Well, who doesn’t want a book written by Diana Henry that is just full of chicken recipes (there is so much more I want to make in there), but my book of the year for 2016 which was at the top of my wish list, I’ve found so many regular rotation recipes in, and I think I’ve cooked the most from has to be Simply Nigella. I don’t have to tell you how well her recipes work, or how beautiful the book is, or that she is a sublime food writer. But I really adored about this book which I think is why I was so addictive, is that here were exciting, modern, world ingredients used in Nigella’s friendly style. I loved it all, but her Asian Mackerel and Homemade Sushi Ginger have changed my easy weeknights. 

Finally, two relatively new additions to my kitchen. I’ve already mentioned a fair bit about Our Korean Kitchen since I was given it at the Observer Food Monthly awards. I fell head over heels for Korean food while I was living in Los Angeles, and since I’ve had this on my counter, when I’m just home alone, I’ve found this is the book I cook from just for myself. And out of any other Asian cookbook I’ve read this year, this is the one that has taught me the most. And finally, Molly on the Range, pre-yesterday, the most recent addition to my kitchen. Everything I have tried so far has been divine (I’m counting down the days until I can make Chicken Paprikash again), but the story this book tells. Yes, I read Molly’s blog, but this really is the story of one person’s love for food, how it influences their life, and how she uses it to get back to her roots. Buy it.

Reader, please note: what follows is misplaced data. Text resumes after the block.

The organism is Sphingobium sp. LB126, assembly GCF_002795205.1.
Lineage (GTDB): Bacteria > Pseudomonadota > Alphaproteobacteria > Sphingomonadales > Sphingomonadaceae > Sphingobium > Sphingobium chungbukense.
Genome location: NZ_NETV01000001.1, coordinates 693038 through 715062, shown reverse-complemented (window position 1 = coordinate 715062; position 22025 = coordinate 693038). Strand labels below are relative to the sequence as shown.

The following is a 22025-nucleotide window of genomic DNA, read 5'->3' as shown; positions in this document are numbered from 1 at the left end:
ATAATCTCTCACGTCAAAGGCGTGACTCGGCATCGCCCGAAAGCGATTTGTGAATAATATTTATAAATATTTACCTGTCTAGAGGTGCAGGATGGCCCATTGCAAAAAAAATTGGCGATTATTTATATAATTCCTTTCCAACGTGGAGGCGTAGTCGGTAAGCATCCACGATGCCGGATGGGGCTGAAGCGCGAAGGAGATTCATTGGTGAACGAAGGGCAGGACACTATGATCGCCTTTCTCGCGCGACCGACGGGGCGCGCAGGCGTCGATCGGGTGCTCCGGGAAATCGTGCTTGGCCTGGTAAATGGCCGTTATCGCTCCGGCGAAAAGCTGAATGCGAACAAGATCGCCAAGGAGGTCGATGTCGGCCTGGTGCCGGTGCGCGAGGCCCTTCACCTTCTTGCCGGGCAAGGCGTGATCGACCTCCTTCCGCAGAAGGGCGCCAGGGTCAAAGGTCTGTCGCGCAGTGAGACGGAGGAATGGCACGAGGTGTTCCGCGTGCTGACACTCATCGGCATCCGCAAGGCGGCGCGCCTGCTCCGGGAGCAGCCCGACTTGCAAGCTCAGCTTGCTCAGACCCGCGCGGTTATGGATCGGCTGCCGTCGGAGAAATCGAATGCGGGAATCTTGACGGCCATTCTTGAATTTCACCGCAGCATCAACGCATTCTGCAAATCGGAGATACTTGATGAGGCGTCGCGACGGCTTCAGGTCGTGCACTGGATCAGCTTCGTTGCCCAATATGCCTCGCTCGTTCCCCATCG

So, even if you don’t believe in New Years Resolutions, think of something that is not to deprive from your life, like quitting chocolate or forcing yourself to go to the gym when you don’t want to, but promise you’ll do something that won’t feel like a chore, which you can look forward to each week. I’ve got an overflowing Evernote account full of recipes I’ve bookmarked from food blogs and websites, and don’t get me started on my Pinterest account. This year I’m going to cook a new recipe from the internet each week, and the year after that? I’ll move onto food magazines, and then in 2019? I’ll be back to cookbooks again. I hope that this years resolution will become a habit I never give up, in one form or another. 

Enjoy Boxing Day, I hope you’re not all too full from yesterday’s festivities, and I’m now off to choose my final recipe of 2016 to make out of one of the two most exciting cookbooks I received yesterday: Julia Turshen’s genius new book Small Victories, and this year’s Diana Henry Simple. And I’ve got a few New Years Eve recipes coming up later this week, if you are short of champagne cocktail and canapé recipes!